• Engine Parts, Description, Function, Construction
      • Cylinder heads
      • Constructed of cast aluminum
      • Provides combustion chamber, and mounting areas for spark plugs and valve parts
    • Cylinder Valve Mechanism
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    • Valve and Guide
      • Head
        • Tulip
        • Mushroom
        • Semi Tulip
        • Flat Heat
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    • Valve and Guide
      • Stem
        • Hardened Steel
        • Metallic Sodium filled
          • is a chemical element which has the symbol Na (Latin: natrium), atomic number 11, atomic mass 22.9898 g/mol, common oxidation number +1. Sodium is a soft, silvery white, highly reactive element and is a member of the alkali metals within "group 1" (formerly known as ‘group IA’). It has only one stable isotope ,
    • Valve and Guide
      • Face
        • Stellite
          • alloy is a range of cobalt - chromium alloys designed for wear resistance. It may also contain tungsten and a small but important amount of carbon . It is a trademarked name of the Deloro Stellite Company and was invented by Elwood Haynes [1] in the early 1900s as a substitute for flatware that stained (or that had to be constantly cleaned).
    • Valve
      • Tip
        • Stellite
        • Split Key
        • Safety Circlet
        • Spring
        • Rotator
      • Valve Springs
      • Inner and outer springs are used to prevent bounce, provide redundancy, and increase valve closing pressure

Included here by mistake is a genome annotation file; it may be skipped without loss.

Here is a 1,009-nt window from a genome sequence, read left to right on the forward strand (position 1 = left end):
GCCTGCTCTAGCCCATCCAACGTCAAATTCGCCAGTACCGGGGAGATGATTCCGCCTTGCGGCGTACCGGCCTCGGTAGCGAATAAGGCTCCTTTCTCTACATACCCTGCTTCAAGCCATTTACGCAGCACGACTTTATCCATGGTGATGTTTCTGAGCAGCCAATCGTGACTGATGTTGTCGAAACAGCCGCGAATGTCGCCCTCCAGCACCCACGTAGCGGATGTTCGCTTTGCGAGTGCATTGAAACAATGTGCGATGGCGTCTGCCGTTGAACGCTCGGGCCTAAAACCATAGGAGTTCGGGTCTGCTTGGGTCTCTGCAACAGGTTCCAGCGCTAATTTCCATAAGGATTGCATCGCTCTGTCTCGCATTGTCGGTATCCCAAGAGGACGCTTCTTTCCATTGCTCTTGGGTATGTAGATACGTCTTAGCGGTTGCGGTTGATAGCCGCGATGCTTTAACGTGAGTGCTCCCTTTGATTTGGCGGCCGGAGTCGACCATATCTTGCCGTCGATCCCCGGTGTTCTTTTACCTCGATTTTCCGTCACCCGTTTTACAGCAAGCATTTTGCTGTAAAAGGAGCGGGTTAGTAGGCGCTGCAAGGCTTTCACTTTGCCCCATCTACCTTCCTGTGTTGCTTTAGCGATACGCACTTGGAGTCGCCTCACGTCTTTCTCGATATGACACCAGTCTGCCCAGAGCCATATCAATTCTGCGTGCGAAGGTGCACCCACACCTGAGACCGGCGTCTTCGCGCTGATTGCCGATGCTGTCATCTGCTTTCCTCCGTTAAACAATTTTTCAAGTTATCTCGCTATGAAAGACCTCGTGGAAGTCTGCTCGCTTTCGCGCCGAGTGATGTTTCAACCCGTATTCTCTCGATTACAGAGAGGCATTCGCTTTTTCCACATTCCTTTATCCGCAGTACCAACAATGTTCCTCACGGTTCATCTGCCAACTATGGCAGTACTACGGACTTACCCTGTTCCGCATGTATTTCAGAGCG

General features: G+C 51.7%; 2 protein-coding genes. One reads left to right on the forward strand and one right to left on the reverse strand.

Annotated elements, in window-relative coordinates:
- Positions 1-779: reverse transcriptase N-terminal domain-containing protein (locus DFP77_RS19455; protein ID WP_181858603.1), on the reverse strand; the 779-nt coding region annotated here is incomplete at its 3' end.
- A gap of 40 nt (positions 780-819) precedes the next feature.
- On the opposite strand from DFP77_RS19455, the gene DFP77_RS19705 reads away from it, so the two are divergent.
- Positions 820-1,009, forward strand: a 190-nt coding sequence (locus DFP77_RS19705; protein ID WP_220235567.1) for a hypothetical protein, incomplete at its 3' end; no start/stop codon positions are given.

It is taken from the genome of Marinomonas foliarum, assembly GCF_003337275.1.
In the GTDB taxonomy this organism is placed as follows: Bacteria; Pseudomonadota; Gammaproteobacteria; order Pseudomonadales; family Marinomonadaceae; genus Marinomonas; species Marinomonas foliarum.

• Held in place by retainer washers on the top and bottom of the spring
      • Split key or “keeper” holds the retainers and springs in place on the valve stem
    • Cylinder Valve Mechanism
    • Cylinder Valve Mechanism
      • Valves and the Valve System
      • Valves control the flow of gases inside the engine
      • Poppet valves are the most common and get their name from the popping open and closed during operation
      • Intake valves are chrome steel and are cooled by the incoming air and fuel mixture
      • Exhaust valves are also alloy steel but are often filled with metallic sodium for cooling. Valve faces may be coated with Stellite to reduce wear and corrosion
      • Valve faces are ground to 30 degrees for intake (airflow) and 45 degrees (cooling) for exhaust
    • 1290 degrees F (typical)
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    • Cylinder Valve Removal
    • Cylinder Valve Mechanism
    • Cylinder Valve Mechanism
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      • Crankcase
      • The crankcase holds all of the engine parts in alignment and supports the cylinders and crankshaft
      • It provides a place to mount the engine to the aircraft
      • Constructed of aluminum alloy
      • Divided into sections (radial)
      • Nose section - Houses prop shaft and bearings
      • Power section - mount for cylinders
      • Fuel induction section - intake tubes, blower, manifolds (supercharger)
      • Accessory section - mounts for magnetos, pumps, generators (magnesium)
      • Pistons
      • Constructed of aluminum alloy ALCOA132
      • Parts include top, ring grooves, ring lands, skirt, and piston pin boss
      • Cooling fins on the bottom help the oil carry heat away from the piston top
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      • Cam ground pistons
      • diameter of the piston is greater perpendicular to the piston pin boss
      • This compensates for uneven expansion during operation (becomes round at operating temperature)
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      • Piston head designs
      • Piston rings (general)
      • Provide seal between cylinder wall and piston
      • Rings ride on a thin film of oil